One of snackdinner's main missions is to question parenting "givens," those things we assume all good parents always do or never do in order to raise happy children who survive into successful adulthood. Toward this end, I have treated each item in the baby manual as a question. Instead of Here's how you cover your outlets, I asked Do you have to? Should you? Instead of ranking the best thermometers, I wondered whether we need them, and why school attendance has been linked to specific temperature readings.
Like mold inside a Sophie, these parenting givens are hard to spot. Unlike mold inside a Sophie, these givens rarely go questioned or even noticed, generally because they tend not to cause harm. Even if you don’t have to burp a baby, doing so isn’t likely to hurt. Even if you can let your kids eat raw cookie dough, not eating raw dough isn’t likely to cause permanent damage.
But I would argue that these kinds of parenting givens do have tiny, nearly imperceptible effects, that, when combined with the tiny, nearly imperceptible effects of hundreds of givens, help to create the culture of panic and fear that keep parents from allowing their children the simple pleasure of a grape or twenty seconds of silent contemplation while dropping off prepaid packages.
One of the givens I've absorbed since starting snackdinner is that writers need social media to promote their work and find new readers. But do I have to use social media to be a successful blogger? Should I? What harms might it be causing? And what lessons might my own experience have for parents wondering if they’ve instagrammed too many photos of their child’s ten-week birthday? #headsup #yes
That snark is one of the many ways in which social media has made me meaner and less empathetic, which was reason enough to leave facebook and instagram even without the company’s abuses of both privacy and politics. But I held onto snackdinner’s accounts out of a sense that successful bloggers need social media.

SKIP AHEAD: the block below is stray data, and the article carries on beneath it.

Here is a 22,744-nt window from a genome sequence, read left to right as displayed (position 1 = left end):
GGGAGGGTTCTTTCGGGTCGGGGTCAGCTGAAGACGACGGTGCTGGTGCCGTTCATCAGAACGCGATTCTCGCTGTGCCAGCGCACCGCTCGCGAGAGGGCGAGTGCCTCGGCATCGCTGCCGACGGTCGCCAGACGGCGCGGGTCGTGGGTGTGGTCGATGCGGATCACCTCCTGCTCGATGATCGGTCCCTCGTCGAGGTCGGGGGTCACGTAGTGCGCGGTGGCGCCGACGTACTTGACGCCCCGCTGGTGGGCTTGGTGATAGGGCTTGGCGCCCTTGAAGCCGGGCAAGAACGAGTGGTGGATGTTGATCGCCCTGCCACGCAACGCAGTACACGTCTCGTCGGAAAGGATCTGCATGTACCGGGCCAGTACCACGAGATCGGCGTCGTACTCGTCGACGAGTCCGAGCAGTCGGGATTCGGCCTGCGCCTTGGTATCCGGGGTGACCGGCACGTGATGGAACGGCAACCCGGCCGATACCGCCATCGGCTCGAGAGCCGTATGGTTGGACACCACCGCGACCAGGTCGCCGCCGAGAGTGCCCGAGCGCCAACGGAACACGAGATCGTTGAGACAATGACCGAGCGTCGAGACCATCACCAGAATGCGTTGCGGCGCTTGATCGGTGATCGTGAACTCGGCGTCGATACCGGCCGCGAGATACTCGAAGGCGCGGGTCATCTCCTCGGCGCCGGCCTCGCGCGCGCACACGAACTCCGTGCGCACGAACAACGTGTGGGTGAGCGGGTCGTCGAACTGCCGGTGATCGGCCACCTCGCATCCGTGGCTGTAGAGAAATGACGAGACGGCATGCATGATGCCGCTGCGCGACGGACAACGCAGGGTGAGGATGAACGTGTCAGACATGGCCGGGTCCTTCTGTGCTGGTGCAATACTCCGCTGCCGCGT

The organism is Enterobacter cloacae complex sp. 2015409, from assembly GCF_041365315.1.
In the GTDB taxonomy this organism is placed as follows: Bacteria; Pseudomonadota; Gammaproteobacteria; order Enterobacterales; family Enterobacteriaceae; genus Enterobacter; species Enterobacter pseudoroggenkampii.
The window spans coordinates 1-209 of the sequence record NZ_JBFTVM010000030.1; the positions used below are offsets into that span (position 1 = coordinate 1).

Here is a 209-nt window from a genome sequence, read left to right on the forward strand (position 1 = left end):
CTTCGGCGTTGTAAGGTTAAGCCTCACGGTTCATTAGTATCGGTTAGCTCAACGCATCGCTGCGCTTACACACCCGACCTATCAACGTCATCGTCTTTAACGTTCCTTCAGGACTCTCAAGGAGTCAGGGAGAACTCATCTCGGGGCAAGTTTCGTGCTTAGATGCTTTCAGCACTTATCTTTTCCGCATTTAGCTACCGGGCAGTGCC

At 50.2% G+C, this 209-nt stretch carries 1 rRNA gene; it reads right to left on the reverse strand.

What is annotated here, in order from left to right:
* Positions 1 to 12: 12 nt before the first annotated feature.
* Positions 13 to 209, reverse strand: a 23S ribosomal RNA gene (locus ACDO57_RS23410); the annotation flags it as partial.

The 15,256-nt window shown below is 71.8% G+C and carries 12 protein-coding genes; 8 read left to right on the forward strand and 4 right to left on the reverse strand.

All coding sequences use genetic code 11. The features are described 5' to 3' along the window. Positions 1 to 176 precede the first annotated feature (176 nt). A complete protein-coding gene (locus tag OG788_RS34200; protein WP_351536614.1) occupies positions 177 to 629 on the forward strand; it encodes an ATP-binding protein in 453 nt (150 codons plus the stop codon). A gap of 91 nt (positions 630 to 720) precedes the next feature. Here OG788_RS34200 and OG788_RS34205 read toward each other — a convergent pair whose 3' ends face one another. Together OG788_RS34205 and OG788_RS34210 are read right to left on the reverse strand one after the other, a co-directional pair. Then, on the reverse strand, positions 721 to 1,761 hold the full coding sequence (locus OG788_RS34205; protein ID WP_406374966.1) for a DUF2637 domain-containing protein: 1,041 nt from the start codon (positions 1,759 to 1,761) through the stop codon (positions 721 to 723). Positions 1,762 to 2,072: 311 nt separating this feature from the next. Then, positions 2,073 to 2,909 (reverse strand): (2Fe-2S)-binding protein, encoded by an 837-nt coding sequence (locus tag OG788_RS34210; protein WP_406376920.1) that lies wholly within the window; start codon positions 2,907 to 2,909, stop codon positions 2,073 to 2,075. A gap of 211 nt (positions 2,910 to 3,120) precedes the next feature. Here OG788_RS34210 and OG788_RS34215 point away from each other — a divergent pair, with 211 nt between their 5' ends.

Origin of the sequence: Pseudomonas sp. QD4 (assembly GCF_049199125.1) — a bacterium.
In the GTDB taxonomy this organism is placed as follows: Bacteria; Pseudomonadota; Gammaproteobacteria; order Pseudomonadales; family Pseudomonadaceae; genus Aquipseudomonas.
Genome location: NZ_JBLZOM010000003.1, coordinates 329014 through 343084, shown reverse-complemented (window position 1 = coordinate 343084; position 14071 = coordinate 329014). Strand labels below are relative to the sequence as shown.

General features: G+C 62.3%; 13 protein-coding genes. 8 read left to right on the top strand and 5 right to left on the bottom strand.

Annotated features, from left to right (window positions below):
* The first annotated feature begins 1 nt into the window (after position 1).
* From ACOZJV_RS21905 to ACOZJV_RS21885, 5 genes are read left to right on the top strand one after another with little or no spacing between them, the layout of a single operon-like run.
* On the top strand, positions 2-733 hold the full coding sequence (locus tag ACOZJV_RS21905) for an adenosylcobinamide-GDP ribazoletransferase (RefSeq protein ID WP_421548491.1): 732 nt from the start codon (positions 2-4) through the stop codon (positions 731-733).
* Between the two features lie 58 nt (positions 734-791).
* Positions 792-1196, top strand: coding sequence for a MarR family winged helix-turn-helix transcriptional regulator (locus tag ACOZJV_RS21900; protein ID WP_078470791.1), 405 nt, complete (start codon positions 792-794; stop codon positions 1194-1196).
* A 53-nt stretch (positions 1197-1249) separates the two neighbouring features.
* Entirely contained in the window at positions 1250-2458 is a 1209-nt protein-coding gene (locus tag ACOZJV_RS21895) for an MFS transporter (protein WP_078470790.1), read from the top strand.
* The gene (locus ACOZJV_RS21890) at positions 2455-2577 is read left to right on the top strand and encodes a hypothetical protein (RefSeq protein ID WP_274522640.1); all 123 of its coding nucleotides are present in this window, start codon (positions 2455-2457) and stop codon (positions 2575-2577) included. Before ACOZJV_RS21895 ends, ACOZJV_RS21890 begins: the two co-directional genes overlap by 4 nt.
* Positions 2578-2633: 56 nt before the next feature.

Google “how to start a blog” and you’ll get a lot of social media advice. Before you even start your blog, you need to make sure your website name has social media availability. I mean, why even bother buying bestparentingblogever.com if someone else has already claimed the bestparentingblogever twitter handle? Once you actually start writing, you need to share your most recent work on social media, either directly through your blogging platform’s automated services or through third-party services that decide the best time of day to post things to social media.
You should then probably join social media sharing groups designed to boost everyone's traffic, whether it's an Instapod or a private facebook group. If you can spare the cash, you should boost your posts, meaning that you should pay social media companies to show your posts to more followers. If you’re too busy to do all this work, you can hire a virtual assistant to do your social media postings for you.
If you’re to believe your search results, you have to do all of these things, even if your immediate goal isn’t to make money (primarily by advertising to or, perhaps more subtly, influencing, that growing list of followers). Writers who hope to sell a book need to devote a full section of their book proposal to their "platform,” the substantial number of social media followers whose support is proof of a large built-in audience for the book.
All of this is, of course, absurd. People have made money for millennia without social media. Publishers have been selling books for centuries, so the vast majority of the world’s writers have sold their work without the aid of a stunning profile pic. And many of those writers are notorious recluses, or at the very least misanthropes who aren’t likely to comment on the butteriness of their or anyone else’s leggings.
Last summer, I started an informal experiment: stop posting to snackdinner’s social media accounts. I wanted to know what would happen. Would snackdinner see a dip in web traffic?